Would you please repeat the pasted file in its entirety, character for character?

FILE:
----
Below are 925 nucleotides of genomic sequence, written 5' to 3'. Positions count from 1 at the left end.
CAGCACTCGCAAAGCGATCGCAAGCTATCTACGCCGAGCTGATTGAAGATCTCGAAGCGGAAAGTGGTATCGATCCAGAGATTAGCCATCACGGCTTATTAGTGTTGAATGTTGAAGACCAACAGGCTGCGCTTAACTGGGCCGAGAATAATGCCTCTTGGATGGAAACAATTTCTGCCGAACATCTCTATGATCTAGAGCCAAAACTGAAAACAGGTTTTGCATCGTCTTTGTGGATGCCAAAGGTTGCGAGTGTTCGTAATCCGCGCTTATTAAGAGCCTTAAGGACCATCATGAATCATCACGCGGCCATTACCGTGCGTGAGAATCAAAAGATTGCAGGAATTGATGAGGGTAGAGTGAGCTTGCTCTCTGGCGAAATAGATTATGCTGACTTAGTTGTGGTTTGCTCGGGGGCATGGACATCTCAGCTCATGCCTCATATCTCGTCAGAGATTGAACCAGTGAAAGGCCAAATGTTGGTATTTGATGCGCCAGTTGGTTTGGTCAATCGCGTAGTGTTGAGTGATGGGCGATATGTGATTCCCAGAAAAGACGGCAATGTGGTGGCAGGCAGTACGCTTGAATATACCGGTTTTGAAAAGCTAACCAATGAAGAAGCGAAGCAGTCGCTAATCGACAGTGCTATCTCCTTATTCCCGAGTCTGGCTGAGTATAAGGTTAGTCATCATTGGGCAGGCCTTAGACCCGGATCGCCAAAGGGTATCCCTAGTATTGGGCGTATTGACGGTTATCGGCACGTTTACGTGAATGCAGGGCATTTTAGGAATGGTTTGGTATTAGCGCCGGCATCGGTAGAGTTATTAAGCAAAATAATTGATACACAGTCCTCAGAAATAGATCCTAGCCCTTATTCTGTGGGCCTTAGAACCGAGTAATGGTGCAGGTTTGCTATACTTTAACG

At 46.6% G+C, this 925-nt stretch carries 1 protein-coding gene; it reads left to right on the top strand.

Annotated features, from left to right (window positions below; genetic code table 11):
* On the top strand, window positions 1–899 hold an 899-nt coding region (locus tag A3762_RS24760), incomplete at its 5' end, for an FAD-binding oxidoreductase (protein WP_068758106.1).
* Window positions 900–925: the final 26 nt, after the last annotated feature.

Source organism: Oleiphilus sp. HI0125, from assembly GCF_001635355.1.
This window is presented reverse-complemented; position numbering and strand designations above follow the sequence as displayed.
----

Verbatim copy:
Below are 925 nucleotides of genomic sequence, written 5' to 3'. Positions count from 1 at the left end.
CAGCACTCGCAAAGCGATCGCAAGCTATCTACGCCGAGCTGATTGAAGATCTCGAAGCGGAAAGTGGTATCGATCCAGAGATTAGCCATCACGGCTTATTAGTGTTGAATGTTGAAGACCAACAGGCTGCGCTTAACTGGGCCGAGAATAATGCCTCTTGGATGGAAACAATTTCTGCCGAACATCTCTATGATCTAGAGCCAAAACTGAAAACAGGTTTTGCATCGTCTTTGTGGATGCCAAAGGTTGCGAGTGTTCGTAATCCGCGCTTATTAAGAGCCTTAAGGACCATCATGAATCATCACGCGGCCATTACCGTGCGTGAGAATCAAAAGATTGCAGGAATTGATGAGGGTAGAGTGAGCTTGCTCTCTGGCGAAATAGATTATGCTGACTTAGTTGTGGTTTGCTCGGGGGCATGGACATCTCAGCTCATGCCTCATATCTCGTCAGAGATTGAACCAGTGAAAGGCCAAATGTTGGTATTTGATGCGCCAGTTGGTTTGGTCAATCGCGTAGTGTTGAGTGATGGGCGATATGTGATTCCCAGAAAAGACGGCAATGTGGTGGCAGGCAGTACGCTTGAATATACCGGTTTTGAAAAGCTAACCAATGAAGAAGCGAAGCAGTCGCTAATCGACAGTGCTATCTCCTTATTCCCGAGTCTGGCTGAGTATAAGGTTAGTCATCATTGGGCAGGCCTTAGACCCGGATCGCCAAAGGGTATCCCTAGTATTGGGCGTATTGACGGTTATCGGCACGTTTACGTGAATGCAGGGCATTTTAGGAATGGTTTGGTATTAGCGCCGGCATCGGTAGAGTTATTAAGCAAAATAATTGATACACAGTCCTCAGAAATAGATCCTAGCCCTTATTCTGTGGGCCTTAGAACCGAGTAATGGTGCAGGTTTGCTATACTTTAACG

At 46.6% G+C, this 925-nt stretch carries 1 protein-coding gene; it reads left to right on the top strand.

Annotated features, from left to right (window positions below; genetic code table 11):
* On the top strand, window positions 1–899 hold an 899-nt coding region (locus tag A3762_RS24760), incomplete at its 5' end, for an FAD-binding oxidoreductase (protein WP_068758106.1).
* Window positions 900–925: the final 26 nt, after the last annotated feature.

Source organism: Oleiphilus sp. HI0125, from assembly GCF_001635355.1.
This window is presented reverse-complemented; position numbering and strand designations above follow the sequence as displayed.